size of 16.5 x 11 in (42 x 28 cm).

A huge book, with more than 600


pages, it comprised seven sections:
bones and ligaments; muscles and
tendons; blood vessels; nerves;
digestion; heart and lungs; and
brain and sense organs. The images
were based on observations and
studies of real dissections. They
were beautifully executed with
contours and shading to give a
three-dimensional effect. The artist
is unknown, but is unlikely to
have been Vesalius himself. The
illustrations may instead have
been drawn by noted painter
Jan van Calcar, whom Vesalius
had met in Venice and who
probably also contributed to
Tabulae Anatomicae Sex. In De
Humani, the bodies are shown
in inventive lifelike poses, many
set in the Italian countryside.
Vesalius chose the eminent
Joannis Oporini of Basel for the
printing to ensure that the book
was of the highest quality and
used the latest technology. The
size, scale, clarity, and content of
the work astounded everyone in
the medical profession, and
despite its high price, it soon sold
out. In his work, Vesalius took the
standpoint that, as in nature, as

74
T H E A N AT O M Y R E V O L U T I O N

◁ Colored frontispiece FLEMISH PHYSICIAN (1514–1564)


The first printings of De
Humani and Epitome were ANDREAS VESALIUS
in black and white. Special
presentation copies and Vesalius was born in a series of abdications, he
later editions were Brussels into a well- continued as physician to
hand-colored, like this educated family— Charles’s son Philip II, King
frontispiece from Epitome. his father being an of Spain. Again, Vesalius had
apothecary to both the already dedicated to Philip
Holy Roman Emperor a condensed edition of De
Maximilian I and his Humani, usually called
successor Charles V. After Epitome. Vesalius and his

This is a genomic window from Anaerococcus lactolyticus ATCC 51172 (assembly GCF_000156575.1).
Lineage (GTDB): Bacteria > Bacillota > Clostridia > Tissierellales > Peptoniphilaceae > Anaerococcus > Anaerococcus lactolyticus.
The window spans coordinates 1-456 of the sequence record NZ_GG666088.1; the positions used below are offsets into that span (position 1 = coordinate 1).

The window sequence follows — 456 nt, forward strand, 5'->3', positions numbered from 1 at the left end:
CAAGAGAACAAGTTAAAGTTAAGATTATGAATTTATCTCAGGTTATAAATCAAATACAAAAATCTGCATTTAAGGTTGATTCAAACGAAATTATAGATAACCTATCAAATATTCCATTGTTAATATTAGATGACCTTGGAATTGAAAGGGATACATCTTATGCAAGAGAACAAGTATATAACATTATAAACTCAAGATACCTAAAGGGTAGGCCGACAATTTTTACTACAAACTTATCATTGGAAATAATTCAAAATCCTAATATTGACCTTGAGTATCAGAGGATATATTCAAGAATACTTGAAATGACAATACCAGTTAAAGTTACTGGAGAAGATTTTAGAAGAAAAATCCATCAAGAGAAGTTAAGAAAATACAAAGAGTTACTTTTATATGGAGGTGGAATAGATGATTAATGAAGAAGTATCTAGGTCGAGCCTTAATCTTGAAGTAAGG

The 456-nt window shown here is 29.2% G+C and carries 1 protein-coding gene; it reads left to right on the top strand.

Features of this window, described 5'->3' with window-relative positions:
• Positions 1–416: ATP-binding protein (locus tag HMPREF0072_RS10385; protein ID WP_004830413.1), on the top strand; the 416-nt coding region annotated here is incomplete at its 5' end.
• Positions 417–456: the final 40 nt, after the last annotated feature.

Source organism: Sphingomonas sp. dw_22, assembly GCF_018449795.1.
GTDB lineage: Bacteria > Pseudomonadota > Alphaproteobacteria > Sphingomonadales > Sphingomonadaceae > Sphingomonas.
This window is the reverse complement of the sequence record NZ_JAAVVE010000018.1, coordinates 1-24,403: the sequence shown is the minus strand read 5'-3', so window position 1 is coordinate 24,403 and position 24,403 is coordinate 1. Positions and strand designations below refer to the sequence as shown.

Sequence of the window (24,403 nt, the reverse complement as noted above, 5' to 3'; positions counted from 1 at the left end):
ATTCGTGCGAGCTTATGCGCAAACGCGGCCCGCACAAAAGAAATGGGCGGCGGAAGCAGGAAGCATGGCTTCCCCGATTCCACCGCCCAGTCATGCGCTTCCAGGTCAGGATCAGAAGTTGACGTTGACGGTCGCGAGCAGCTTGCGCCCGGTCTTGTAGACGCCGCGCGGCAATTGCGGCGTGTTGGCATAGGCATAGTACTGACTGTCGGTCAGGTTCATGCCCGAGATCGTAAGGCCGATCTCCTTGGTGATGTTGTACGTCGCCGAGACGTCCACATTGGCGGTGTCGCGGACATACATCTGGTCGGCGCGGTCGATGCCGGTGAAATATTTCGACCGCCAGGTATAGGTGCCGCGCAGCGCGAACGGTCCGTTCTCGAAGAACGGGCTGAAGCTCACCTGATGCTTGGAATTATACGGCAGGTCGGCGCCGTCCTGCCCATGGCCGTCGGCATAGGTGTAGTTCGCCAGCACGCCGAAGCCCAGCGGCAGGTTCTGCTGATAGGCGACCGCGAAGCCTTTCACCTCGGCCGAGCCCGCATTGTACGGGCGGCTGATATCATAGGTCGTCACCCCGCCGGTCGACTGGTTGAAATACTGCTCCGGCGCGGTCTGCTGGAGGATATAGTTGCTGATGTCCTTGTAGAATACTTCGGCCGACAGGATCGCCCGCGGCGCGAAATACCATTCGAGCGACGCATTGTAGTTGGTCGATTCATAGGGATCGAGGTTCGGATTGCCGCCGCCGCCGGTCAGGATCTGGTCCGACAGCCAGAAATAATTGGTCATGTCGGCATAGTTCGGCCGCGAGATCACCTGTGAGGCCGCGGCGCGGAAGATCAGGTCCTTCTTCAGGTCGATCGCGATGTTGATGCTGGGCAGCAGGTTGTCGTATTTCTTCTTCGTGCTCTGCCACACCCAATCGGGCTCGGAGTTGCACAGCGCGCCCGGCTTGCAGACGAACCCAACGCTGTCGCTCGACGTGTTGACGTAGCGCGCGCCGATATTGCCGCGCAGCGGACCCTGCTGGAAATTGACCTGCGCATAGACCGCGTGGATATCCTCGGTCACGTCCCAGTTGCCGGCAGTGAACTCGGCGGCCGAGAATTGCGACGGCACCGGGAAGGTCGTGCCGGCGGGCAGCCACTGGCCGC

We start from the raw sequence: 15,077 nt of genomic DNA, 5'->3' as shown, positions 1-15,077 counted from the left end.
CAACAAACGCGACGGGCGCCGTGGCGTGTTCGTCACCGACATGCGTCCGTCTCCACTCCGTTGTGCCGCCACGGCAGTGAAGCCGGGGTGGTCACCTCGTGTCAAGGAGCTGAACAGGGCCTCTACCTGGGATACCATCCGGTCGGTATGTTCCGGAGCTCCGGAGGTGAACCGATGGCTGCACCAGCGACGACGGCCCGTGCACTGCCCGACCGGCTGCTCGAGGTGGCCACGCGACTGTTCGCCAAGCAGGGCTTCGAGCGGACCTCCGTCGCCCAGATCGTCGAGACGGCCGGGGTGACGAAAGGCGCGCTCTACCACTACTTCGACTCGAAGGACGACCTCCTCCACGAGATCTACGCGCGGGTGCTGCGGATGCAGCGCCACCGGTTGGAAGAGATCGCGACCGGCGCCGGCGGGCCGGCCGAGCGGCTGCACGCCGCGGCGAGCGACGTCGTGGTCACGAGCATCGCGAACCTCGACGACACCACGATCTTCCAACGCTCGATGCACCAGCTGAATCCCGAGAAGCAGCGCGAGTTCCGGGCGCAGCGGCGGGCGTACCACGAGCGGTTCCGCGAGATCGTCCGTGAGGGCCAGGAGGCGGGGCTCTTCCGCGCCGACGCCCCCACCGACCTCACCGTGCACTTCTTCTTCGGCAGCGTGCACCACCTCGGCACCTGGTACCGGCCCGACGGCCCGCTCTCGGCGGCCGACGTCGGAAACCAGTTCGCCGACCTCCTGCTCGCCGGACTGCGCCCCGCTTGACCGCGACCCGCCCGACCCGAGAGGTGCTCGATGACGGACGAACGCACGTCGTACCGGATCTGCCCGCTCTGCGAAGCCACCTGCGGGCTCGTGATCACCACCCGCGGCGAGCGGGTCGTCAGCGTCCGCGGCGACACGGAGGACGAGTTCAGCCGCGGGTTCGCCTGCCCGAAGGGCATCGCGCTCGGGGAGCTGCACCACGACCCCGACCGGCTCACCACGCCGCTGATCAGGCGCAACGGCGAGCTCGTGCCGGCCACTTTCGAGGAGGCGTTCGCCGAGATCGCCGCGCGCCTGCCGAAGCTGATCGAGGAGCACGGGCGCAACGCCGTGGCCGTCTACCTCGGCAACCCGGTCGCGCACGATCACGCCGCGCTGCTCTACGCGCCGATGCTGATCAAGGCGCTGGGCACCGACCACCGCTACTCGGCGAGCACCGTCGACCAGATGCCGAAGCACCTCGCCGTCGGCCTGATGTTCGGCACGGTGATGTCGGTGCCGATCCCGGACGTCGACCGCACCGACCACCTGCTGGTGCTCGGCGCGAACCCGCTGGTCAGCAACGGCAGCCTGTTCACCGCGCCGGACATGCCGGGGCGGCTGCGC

publishing De Humani family continued to enjoy
at the age of 28 years, the privileges of the royal court,
Vesalius’s fame spread to the court but in 1564 he left Spain,
of the Holy Roman Emperor Charles perhaps to avoid rumored
V, who invited him to join him as accusations of heresy by the Spanish
imperial physician in 1544. This may Inquisition. His wife and daughter
have been in part because Vesalius went to Brussels while he journeyed
had presented to Charles a specially on a pilgrimage and medicinal
dedicated, bound, and hand-colored plant-hunting expedition to the
copy of De Humani. That same year Holy Land. In Jerusalem he received
Vesalius married and the couple had a request to return to Padua, but
a daughter in 1545. on the way his ship was wrecked.
Vesalius traveled widely as a Vesalius was stranded and died in
practicing court physician and from obscurity on the Greek island of
1556, when Charles stood down in Zante (Zakynthos).

well as technology and mechanics, contradicted the knowledge of


form and function are closely Galen and others. Vesalius was
linked. He made many corrections also accused of being antireligious.
to traditional beliefs—for example, However, more progressive
showing that men and women members of the medical profession
have the same number of ribs; soon recognized that they could
that the mandible (lower jaw) not deny what was in front of
is a single bone, not two; that them. In 1555 Vesalius produced
the liver has two lobes, not five; a revised edition of De Humani
that nerves run from the organs that corrected some of his own